Defense

Space Force begins onboarding cyber specialists

Gen. John Raymond, U.S. Space Command and Air Force Space Command commander at the Air Force Association Air, Space and Cyber Conference in National Harbor, Md., Sept. 16, 2019.  (U.S. Air Force photo by Tech. Sgt. Armando Schwier-Morales) 

Gen. John Raymond, U.S. Space Command and Air Force Space Command commander at the Air Force Association Air, Space and Cyber Conference in National Harbor, Md., Sept. 16, 2019. (U.S. Air Force photo by Tech. Sgt. Armando Schwier-Morales)

The U.S. Space Force has begun transferring more than a thousand cyber professionals into its ranks as of Feb. 1 and plans to start recruiting talent from across the military branches this year.

"There is a spectrum of threats that are out there -- everything from reversible jamming of satellites...and there's cyber threats," Gen. John Raymond, the Chief of Space Operations told reporters Feb. 3, "which is why it's so important for us to have those cyber professionals on the Space Force team, organic to our team. They will be part of our crew force, they will understand the cyber terrain of space and help us protect this critical domain from that threat."

Raymond said about 1,300 enlisted Air Force and officers are being transferred with the bulk scheduled to convert and become "organic to our team" and who "will understand the cyber terrain of space" by the end of the February. All 1,300 are expected to be absorbed over the next several months.

Over the past six months, the Space Force has selected about 6,400 active duty airmen with about 2,400 that have successfully converted over. All 6,400 plus another 10,000 civilians assigned to the Space Force in common career fields, such as engineers, intelligence, acquisitions, are expected to transfer over by the spring.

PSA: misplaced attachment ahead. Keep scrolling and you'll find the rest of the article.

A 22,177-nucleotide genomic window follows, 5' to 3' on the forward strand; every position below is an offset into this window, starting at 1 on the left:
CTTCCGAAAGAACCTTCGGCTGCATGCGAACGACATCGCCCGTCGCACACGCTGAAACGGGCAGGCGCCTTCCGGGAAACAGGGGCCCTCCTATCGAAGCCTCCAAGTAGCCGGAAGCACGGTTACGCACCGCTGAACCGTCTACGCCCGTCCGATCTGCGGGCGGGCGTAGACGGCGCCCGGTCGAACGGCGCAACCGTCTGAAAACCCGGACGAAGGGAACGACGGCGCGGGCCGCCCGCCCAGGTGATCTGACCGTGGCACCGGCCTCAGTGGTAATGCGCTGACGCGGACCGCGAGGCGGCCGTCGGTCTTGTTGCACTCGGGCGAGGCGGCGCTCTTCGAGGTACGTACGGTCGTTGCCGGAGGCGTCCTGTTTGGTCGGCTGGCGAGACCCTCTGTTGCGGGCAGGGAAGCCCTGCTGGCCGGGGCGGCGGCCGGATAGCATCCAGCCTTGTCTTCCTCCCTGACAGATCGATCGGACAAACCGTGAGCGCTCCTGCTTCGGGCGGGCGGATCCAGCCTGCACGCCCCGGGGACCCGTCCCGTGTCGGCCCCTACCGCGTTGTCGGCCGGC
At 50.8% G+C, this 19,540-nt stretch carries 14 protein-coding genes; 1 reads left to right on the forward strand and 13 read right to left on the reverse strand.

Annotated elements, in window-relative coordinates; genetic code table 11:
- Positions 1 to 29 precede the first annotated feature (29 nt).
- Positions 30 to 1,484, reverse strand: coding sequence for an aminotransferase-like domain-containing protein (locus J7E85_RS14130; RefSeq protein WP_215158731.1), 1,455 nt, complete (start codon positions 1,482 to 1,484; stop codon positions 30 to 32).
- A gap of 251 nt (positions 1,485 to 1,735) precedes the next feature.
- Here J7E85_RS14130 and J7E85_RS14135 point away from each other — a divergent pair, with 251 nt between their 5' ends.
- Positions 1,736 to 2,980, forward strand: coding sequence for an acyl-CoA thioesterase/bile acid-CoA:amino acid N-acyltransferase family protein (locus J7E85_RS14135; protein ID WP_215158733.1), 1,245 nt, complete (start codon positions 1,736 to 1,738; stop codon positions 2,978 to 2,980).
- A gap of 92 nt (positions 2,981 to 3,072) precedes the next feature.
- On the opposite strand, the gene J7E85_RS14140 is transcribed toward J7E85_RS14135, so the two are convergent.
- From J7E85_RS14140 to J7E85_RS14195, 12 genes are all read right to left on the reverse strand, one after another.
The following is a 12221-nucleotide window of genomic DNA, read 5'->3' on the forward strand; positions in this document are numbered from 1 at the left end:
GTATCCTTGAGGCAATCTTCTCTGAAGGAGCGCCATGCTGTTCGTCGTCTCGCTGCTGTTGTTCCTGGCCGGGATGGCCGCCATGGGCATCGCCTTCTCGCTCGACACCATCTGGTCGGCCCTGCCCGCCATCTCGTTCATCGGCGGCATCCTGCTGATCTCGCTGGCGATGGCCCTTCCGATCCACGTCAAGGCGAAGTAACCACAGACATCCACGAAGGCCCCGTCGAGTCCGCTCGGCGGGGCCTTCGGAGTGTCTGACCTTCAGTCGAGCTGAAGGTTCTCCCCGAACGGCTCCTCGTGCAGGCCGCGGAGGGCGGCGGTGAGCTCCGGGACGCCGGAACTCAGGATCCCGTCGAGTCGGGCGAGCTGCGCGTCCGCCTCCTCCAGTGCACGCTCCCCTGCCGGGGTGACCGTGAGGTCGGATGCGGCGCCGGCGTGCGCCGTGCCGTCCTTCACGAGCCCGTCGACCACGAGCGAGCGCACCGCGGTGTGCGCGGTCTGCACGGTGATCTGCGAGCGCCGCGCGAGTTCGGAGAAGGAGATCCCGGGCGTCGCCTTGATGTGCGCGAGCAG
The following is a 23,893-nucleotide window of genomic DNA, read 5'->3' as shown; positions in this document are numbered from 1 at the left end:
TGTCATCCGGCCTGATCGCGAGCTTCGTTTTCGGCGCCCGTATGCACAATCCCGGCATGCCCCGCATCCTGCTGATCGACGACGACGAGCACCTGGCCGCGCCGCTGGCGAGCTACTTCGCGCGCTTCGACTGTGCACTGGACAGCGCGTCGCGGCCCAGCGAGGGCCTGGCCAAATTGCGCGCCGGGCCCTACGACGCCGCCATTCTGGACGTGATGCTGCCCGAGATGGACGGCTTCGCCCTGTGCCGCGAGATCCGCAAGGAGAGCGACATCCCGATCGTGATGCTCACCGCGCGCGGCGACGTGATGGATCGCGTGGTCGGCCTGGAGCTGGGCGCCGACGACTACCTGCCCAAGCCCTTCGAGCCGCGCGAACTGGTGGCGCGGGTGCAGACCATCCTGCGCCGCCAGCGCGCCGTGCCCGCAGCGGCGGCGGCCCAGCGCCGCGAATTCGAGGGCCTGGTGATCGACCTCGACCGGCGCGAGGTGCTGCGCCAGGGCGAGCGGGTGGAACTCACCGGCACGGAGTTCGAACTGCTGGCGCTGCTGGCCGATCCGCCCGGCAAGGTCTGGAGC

Space Force personnel have been designated as Guardians.

This year, Space Force will also begin taking applications from professionals across military branches, starting with the Army and Navy. Raymond said the aim is to bring in at least 30 space professionals this year, a number that jumps exponentially in the hundreds for 2022.

About the Author

Lauren C. Williams is senior editor for FCW and Defense Systems, covering defense and cybersecurity.

Prior to joining FCW, Williams was the tech reporter for ThinkProgress, where she covered everything from internet culture to national security issues. In past positions, Williams covered health care, politics and crime for various publications, including The Seattle Times.

Williams graduated with a master's in journalism from the University of Maryland, College Park and a bachelor's in dietetics from the University of Delaware. She can be contacted at [email protected], or follow her on Twitter @lalaurenista.

Click here for previous articles by Wiliams.


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